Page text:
Jury selection is set to get under way Monday in the highly anticipated murder trial of former Minneapolis cop Derek Chauvin for George Floyd’s death.
Minnesota officials are on high security alert over the case — which has sparked worldwide protests for racial equality while condemning police brutality.
Here is what you need to know about the trial:
When and where does the trial begin?
Jury selection starts Monday morning in Hennepin County District Court in Minnesota, with opening arguments scheduled for no earlier than March 29.
But opening statements could be delayed thanks to a Court of Appeals ruling last week that said Hennepin District Judge Peter Cahill erred by dismissing an additional third-degree murder charge against Chauvin, which may present further legal challenges — and hold-ups.
How can I watch the Derek Chauvin trial?
The trial will be streamed live by CourtTV and can be viewed through this link.
The network will provide live coverage and commentary starting with jury selection, although potential jurors will not be shown on camera.
How long is the trial expected to take?
Minnesota court officials anticipate that the trial will last between two and four weeks.
What are the charges against Derek Chauvin?
The white cop, 44, is accused of pressing his knee to the back of Floyd’s neck for nearly 9 minutes while the black man was handcuffed, leading to his death. Viral video of the incident sparked global protests.
The now-ex-cop, who was fired after the incident, is now charged with second-degree murder and manslaughter. Depending on Cahill’s ruling or a possible appeal, the third-degree murder charged could be reinstated for jurors to consider as well.
How will the jury be selected?
Jury selection will follow atypical guidelines because of COVID-19 social-distancing restrictions and the tense and high-profile nature of the case.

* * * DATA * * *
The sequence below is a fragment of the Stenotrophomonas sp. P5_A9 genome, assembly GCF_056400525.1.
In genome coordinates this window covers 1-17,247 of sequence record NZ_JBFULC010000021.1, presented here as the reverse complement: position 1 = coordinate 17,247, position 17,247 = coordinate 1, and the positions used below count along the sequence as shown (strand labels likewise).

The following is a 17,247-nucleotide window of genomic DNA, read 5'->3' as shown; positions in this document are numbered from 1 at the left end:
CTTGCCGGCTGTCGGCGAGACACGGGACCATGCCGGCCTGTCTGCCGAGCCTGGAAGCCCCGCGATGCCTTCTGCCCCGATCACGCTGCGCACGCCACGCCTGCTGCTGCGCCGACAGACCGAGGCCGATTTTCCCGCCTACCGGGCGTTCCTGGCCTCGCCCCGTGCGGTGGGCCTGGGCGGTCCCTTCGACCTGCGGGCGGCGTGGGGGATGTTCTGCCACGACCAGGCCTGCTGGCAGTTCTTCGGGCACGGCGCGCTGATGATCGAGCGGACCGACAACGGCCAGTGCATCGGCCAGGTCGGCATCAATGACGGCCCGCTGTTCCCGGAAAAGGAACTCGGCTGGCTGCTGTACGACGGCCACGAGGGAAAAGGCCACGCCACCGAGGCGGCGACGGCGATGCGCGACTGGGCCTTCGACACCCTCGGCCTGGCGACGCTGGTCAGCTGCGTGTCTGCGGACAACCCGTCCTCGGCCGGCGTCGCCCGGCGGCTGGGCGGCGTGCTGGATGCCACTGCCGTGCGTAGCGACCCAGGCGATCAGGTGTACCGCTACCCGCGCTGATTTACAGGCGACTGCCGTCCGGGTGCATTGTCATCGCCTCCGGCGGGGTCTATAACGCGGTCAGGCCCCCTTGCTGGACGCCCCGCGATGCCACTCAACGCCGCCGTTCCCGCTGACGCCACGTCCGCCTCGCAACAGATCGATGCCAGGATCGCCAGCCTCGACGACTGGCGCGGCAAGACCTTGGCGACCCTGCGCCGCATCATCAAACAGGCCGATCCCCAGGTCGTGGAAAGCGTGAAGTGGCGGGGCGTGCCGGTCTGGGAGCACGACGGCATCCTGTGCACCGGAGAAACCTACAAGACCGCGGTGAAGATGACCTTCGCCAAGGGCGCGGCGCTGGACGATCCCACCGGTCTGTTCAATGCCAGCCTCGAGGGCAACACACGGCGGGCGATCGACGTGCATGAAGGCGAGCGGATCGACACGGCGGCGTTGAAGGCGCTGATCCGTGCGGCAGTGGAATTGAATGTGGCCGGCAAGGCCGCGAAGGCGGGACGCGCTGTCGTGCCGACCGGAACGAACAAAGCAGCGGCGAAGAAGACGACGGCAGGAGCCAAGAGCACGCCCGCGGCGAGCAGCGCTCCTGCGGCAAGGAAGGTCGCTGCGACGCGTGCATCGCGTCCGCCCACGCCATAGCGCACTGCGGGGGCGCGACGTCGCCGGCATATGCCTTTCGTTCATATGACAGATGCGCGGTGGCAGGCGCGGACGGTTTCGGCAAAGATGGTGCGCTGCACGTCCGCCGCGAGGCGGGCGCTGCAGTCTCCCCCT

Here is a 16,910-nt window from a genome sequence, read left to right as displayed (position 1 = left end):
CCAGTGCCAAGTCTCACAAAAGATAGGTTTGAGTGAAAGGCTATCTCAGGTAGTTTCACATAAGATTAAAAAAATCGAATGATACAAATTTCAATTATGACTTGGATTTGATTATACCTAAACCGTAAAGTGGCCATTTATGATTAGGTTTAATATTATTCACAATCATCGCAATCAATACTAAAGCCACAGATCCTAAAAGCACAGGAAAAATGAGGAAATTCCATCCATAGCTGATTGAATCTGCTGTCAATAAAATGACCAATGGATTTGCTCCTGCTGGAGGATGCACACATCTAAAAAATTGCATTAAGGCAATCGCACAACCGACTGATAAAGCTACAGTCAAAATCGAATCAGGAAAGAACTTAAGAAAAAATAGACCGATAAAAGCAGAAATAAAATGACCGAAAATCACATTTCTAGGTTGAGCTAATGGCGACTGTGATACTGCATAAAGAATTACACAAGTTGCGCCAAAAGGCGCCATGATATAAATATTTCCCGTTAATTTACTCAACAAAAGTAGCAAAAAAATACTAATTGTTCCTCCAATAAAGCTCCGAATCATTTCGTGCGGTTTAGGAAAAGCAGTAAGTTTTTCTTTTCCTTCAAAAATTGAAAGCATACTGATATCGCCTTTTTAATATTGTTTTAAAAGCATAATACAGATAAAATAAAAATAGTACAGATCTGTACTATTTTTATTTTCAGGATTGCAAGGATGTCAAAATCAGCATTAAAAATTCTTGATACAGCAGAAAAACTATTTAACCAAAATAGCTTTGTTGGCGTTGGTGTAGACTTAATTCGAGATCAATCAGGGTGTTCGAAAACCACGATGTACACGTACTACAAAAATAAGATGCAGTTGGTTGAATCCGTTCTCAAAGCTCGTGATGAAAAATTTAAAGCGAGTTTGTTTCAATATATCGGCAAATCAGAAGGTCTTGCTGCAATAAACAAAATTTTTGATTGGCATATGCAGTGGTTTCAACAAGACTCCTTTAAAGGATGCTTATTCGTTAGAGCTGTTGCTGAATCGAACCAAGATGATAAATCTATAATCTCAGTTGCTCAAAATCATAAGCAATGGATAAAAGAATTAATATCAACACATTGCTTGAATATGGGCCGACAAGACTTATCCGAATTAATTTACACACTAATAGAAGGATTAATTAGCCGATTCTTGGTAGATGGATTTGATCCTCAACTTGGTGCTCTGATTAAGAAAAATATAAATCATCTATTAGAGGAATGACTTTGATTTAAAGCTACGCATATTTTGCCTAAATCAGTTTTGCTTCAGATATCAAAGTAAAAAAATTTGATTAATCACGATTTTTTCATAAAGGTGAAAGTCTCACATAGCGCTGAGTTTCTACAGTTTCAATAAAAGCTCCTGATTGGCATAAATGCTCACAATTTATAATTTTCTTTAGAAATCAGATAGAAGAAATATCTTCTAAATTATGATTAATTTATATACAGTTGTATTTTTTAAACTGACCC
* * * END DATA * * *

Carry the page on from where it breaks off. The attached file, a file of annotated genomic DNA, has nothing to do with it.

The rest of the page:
Prospective jurors will be interviewed individually because of the restrictions, with eight potential panelists questioned by lawyers from both sides each day. The potential jurors will be called by number rather than name to protect their identities, the Star Tribune said.
The court will select a panel of 12 jurors and four alternates — two more alternates than normal.
Who is permitted in the courtroom?
Space will be severely limited because of social-distancing requirements.
In addition to the judge and required court personnel, Chauvin and his lawyers will be in the courtroom, as well as a team of prosecutors from the state attorney general’s office and special attorneys assigned to the case, Twin Cities Pioneer Press reported.
Only one member each of Floyd’s and Chauvin’s families will be allowed in the room at a time, and two seats are reserved for members of the media, who will rotate pool duties.
Are there special security measures in place?
The trial will take place under unprecedented security measures in the state. A massive law-enforcement presence in and outside the courthouse will include Minneapolis police, Hennepin County sheriff’s deputies, Minnesota state troopers and National Guard members.
Authorities have also ringed the courthouse with concrete barriers, security fencing and barbed wire and installed barricades outside all five of the city’s police precincts.
What happens after this trial?
Three other former Minneapolis police officers who were at the scene of Floyd’s death will be tried separately after the conclusion of Chauvin’s trial.
Ex-cops J. Alexander Kueng, Thomas Lane and Tou Thao are due to stand trial on charges of aiding and abetting, second-degree murder and manslaughter.